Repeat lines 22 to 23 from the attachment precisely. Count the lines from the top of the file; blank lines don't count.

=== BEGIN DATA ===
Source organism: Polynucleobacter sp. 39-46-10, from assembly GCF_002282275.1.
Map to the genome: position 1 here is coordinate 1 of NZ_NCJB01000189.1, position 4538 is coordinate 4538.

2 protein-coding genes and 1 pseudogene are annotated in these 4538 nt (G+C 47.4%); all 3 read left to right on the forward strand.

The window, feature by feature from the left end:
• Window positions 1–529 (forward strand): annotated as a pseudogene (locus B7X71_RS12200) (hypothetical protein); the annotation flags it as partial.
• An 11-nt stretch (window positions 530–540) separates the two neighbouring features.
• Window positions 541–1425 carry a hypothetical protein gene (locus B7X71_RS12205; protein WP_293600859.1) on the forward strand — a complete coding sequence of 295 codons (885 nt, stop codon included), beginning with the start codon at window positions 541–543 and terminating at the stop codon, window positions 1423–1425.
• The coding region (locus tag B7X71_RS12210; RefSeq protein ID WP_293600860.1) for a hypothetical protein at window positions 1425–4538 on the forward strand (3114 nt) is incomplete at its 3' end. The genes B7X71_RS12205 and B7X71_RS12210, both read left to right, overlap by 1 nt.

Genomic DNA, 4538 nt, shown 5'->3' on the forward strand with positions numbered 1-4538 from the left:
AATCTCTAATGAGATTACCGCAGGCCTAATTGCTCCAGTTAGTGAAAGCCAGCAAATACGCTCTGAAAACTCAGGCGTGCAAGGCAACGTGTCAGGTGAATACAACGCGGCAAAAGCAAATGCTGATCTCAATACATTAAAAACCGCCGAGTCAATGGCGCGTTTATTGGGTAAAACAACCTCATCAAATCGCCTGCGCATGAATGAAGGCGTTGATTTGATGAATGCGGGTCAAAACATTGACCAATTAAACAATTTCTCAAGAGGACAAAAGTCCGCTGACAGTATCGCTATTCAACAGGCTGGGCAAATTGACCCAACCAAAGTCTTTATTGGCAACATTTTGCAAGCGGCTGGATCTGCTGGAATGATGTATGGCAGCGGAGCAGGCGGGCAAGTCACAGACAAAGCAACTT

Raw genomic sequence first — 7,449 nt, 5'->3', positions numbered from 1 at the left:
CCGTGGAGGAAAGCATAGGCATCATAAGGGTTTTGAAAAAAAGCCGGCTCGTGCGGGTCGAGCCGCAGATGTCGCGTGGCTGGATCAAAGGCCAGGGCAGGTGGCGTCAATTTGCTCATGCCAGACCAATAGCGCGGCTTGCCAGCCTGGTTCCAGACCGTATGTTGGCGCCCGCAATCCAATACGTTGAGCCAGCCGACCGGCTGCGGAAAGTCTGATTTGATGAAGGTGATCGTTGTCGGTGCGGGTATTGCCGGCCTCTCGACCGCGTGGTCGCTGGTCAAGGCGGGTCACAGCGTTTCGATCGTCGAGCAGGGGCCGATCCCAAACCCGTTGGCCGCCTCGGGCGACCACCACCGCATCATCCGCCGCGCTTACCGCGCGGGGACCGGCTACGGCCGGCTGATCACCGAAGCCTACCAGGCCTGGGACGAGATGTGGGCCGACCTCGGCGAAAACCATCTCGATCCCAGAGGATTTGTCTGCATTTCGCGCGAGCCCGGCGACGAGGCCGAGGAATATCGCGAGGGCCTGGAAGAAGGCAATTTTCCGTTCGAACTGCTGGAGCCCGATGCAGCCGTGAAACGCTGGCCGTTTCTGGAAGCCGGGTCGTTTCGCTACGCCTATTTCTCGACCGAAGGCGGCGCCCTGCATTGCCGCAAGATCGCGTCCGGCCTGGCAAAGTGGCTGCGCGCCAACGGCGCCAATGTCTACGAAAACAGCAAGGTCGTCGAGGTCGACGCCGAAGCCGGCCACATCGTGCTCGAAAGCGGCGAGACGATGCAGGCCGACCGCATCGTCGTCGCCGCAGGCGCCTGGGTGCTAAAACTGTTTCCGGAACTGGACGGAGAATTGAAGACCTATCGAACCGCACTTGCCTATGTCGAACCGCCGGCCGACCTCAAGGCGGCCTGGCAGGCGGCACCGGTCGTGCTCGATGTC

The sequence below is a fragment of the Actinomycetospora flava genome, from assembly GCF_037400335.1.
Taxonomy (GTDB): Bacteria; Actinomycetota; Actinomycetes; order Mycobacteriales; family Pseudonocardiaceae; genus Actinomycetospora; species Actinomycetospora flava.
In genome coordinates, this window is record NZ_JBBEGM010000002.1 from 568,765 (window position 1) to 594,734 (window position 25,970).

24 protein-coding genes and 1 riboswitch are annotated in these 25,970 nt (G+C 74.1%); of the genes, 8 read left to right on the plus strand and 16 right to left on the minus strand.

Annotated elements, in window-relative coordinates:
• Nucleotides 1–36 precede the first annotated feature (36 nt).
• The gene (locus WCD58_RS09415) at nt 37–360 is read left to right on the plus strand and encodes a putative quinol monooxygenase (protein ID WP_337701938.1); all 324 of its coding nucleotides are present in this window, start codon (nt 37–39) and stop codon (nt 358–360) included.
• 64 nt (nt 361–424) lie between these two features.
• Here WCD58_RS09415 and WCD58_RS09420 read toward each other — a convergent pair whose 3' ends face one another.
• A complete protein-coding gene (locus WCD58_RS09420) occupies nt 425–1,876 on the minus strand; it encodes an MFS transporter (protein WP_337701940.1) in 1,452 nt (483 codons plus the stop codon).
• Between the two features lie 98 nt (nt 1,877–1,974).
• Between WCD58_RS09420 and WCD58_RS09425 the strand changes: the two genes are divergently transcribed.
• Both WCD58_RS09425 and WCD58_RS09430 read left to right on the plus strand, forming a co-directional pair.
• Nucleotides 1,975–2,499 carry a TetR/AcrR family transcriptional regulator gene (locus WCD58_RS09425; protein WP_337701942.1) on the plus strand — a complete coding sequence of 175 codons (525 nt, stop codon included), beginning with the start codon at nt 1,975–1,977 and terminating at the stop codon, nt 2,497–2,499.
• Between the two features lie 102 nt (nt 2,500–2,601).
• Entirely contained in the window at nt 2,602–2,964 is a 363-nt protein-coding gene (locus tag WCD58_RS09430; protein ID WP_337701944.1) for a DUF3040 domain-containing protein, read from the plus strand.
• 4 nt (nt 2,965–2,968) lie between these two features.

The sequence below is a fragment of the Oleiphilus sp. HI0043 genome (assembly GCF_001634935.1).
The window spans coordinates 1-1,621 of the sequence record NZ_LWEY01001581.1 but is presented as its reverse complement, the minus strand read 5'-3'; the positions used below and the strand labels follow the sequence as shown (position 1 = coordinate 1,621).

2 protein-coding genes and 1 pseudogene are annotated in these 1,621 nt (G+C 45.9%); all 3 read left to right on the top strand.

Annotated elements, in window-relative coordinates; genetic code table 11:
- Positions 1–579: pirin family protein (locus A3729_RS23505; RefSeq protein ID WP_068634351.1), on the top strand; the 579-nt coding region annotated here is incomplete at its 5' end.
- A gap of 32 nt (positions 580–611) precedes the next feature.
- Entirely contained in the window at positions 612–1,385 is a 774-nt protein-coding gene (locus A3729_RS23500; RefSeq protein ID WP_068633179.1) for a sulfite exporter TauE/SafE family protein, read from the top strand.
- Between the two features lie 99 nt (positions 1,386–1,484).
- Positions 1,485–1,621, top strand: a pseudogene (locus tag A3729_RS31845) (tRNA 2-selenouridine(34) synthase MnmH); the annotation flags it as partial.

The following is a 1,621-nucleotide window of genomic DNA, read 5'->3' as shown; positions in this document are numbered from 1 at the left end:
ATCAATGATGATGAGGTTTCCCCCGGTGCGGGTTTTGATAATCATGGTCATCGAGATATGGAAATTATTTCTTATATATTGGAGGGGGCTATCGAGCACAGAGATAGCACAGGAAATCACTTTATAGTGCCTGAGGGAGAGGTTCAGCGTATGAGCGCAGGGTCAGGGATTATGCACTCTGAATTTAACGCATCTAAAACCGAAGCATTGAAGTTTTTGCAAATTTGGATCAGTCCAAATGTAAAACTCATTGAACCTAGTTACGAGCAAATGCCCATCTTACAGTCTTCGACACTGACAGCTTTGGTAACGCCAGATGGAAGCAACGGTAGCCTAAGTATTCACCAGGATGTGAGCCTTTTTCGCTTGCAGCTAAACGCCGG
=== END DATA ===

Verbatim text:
• A complete protein-coding gene (locus WCD58_RS09420) occupies nt 425–1,876 on the minus strand; it encodes an MFS transporter (protein WP_337701940.1) in 1,452 nt (483 codons plus the stop codon).
• Between the two features lie 98 nt (nt 1,877–1,974).